The day my son had his first ear infection, I found a new book on our doorstep.
After the screaming, the run down the road to the walk-in clinic a block away, the half hour in the waiting room with a wailing preschooler that felt like a year, the dash home again, the medicine and everything, I opened my apartment door to find a big envelope there from Penguin. It could not have arrived on a better day.
The Day the Crayons Quit is a beautiful book illustrated by Oliver Jeffers (Lost and Found, Stuck, The Incredible Book Eating Boy, and This Moose Belongs to Me) and written by Drew Daywalt. If you’ve never heard of Daywalt, as I hadn’t, it’s probably because you’re thinking of children’s books. He’s an accomplished writer for TV and film, and currently ruling YouTube in the creepy horror genre with his short films according to Salon.
This book, however, is funny not scary.
Crayons have opinions, you see, about how they are used. Beige is feeling slighted by Brown (all those puppies and horses Brown gets to do), and Red and Orange aren’t even speaking to each other over who is the appropriate hue for the sun. Blue is overworked, and Pink is irritated at being left out. The crayons have written their grievances to their owner, Duncan, in a series of letters they left in his desk. I think my favourite is the crayon whose wrapper has been peeled off, and is now naked! My son thought this was absolutely hilarious, of course.
Duncan does his best to appease the crayons, and draws the most colourful picture he can.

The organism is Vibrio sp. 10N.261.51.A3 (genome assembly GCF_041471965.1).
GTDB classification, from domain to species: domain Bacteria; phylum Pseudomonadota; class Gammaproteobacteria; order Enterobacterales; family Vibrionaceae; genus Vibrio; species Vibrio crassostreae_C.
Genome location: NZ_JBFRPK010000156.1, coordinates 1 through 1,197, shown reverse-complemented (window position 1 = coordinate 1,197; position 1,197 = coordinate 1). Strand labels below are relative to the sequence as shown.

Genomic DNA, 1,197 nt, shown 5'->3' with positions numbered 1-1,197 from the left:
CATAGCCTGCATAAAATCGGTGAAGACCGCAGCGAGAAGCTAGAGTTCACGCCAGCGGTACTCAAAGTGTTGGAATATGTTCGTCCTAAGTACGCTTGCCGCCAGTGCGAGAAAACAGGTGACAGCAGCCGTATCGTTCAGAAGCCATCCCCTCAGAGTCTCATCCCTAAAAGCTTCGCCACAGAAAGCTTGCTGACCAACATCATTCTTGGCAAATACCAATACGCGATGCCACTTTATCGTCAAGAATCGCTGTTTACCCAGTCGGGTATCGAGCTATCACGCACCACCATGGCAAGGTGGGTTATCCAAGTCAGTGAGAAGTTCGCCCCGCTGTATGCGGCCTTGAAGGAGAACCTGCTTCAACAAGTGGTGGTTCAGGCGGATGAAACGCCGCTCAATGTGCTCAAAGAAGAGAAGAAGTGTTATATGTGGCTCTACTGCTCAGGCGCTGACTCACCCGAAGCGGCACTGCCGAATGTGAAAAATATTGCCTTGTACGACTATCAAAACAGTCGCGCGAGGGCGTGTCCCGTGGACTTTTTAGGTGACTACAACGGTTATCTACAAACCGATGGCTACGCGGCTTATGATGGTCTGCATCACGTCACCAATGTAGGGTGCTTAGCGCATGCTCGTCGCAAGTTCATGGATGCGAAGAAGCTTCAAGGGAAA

It’s a lovely book, and a patient three year old would enjoy it. My four year old liked it. Each letter is written out on a different kind of paper, together with a drawing in the requisite colour.
My only issue is the end – Duncan is praised by his teacher by being given an ‘A’ in colouring and an A+ for creativity. I get the intent, but kids doing colouring in school are not being graded like that so it won’t mean anything to them. Aside from whether the child understands, the concept of being graded on colouring and creativity didn’t sit well with me. They spend so much of their school lives trying to measure up, do we really have to drag it into preschool as well? And for such subjective things? Maybe this is my French Canadian Catholic preschool and kindergarten experience rearing its ugly head (getting told off for colouring outside the lines, only colouring in pre-drawn sheets, etc) but it just struck me as an odd way of ending such a lighthearted book. I get it was well-meant, but we just changed it to ‘and his teacher was so impressed with his colouring and creativity’ and left it at that.
It’s a beautiful book, and fun to read. A little tweak to the ending and it will be a regular at storytime.
[amazon_link id=”0399255370″ target=”_blank” container=”” container_class=”” ]The Day the Crayons Quit / Drew Daywalt, Oliver Jeffers[/amazon_link]
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